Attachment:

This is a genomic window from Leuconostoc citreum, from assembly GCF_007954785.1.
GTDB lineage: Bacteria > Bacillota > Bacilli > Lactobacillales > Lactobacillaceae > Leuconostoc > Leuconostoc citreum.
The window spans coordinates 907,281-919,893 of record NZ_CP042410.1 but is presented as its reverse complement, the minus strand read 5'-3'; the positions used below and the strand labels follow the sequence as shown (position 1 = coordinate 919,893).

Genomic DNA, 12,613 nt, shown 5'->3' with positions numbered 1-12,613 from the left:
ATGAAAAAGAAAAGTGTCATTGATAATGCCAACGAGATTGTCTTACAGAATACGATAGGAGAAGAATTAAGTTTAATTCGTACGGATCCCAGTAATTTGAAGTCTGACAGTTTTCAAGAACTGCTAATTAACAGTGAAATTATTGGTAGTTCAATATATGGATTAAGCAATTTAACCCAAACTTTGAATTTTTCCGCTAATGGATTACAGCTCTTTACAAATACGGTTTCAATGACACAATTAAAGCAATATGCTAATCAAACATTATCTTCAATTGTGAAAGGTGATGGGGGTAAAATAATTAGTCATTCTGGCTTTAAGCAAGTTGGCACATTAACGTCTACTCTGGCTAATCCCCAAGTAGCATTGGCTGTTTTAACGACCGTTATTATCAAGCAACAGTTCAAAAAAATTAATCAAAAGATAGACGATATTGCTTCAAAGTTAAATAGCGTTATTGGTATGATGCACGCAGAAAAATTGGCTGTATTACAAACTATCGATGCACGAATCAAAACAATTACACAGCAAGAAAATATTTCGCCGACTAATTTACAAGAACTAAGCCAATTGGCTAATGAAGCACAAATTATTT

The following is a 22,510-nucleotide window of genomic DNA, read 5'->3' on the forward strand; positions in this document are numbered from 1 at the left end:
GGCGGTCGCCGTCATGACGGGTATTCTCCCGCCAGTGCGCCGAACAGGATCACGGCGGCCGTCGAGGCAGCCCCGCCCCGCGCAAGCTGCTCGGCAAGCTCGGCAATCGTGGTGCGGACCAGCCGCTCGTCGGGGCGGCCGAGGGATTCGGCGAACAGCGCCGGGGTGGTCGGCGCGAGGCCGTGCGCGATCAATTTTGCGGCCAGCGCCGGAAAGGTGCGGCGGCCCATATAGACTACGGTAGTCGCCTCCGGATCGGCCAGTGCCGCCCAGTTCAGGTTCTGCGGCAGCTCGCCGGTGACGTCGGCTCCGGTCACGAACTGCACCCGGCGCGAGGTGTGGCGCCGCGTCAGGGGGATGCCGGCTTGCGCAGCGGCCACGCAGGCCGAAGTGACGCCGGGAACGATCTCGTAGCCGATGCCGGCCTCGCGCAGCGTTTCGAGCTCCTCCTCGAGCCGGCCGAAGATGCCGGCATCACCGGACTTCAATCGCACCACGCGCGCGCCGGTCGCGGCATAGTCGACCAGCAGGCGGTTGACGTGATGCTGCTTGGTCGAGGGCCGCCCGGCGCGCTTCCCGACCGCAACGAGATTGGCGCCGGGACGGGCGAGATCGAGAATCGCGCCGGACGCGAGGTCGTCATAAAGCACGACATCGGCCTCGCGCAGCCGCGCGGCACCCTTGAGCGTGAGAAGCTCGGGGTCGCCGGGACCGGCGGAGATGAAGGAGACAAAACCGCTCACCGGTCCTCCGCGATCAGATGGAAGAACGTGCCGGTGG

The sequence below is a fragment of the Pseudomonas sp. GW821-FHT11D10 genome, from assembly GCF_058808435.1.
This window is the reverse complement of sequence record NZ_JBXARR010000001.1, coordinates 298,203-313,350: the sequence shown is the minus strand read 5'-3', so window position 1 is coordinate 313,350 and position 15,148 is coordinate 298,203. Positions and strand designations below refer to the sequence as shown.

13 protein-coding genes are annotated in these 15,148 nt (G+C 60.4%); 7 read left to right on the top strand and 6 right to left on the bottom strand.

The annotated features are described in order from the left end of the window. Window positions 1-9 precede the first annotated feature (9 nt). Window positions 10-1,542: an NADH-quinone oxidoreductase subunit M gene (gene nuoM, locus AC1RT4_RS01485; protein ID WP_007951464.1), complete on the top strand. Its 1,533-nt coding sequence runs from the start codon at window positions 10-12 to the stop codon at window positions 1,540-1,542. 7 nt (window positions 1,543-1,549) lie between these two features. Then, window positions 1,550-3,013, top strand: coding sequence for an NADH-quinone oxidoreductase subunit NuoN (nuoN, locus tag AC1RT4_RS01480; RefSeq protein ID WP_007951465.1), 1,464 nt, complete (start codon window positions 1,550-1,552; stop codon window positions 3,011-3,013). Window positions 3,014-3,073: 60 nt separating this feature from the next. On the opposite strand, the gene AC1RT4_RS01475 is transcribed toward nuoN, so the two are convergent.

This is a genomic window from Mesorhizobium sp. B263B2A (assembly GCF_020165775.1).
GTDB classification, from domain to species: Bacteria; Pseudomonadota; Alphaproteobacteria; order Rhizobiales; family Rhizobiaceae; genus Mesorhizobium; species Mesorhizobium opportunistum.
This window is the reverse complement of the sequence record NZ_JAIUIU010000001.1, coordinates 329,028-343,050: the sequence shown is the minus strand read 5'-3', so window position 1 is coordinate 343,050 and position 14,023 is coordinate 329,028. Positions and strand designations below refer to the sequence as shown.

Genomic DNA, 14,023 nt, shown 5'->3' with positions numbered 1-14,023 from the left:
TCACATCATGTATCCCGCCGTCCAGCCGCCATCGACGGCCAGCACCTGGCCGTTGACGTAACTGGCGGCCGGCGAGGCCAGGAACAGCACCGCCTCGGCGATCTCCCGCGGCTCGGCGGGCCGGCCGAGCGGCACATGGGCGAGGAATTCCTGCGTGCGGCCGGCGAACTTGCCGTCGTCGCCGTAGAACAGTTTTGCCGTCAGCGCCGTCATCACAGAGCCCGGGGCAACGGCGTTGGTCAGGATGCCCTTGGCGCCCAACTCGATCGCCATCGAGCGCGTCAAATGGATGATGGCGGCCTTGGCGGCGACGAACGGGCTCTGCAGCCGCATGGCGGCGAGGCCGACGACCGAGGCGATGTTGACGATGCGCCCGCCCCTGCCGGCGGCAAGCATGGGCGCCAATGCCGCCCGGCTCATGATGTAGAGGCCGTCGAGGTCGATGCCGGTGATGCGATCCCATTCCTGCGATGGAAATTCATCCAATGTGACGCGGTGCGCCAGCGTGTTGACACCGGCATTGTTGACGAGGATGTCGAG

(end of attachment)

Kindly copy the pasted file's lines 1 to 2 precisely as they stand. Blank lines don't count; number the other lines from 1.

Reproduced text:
This is a genomic window from Leuconostoc citreum, from assembly GCF_007954785.1.
GTDB lineage: Bacteria > Bacillota > Bacilli > Lactobacillales > Lactobacillaceae > Leuconostoc > Leuconostoc citreum.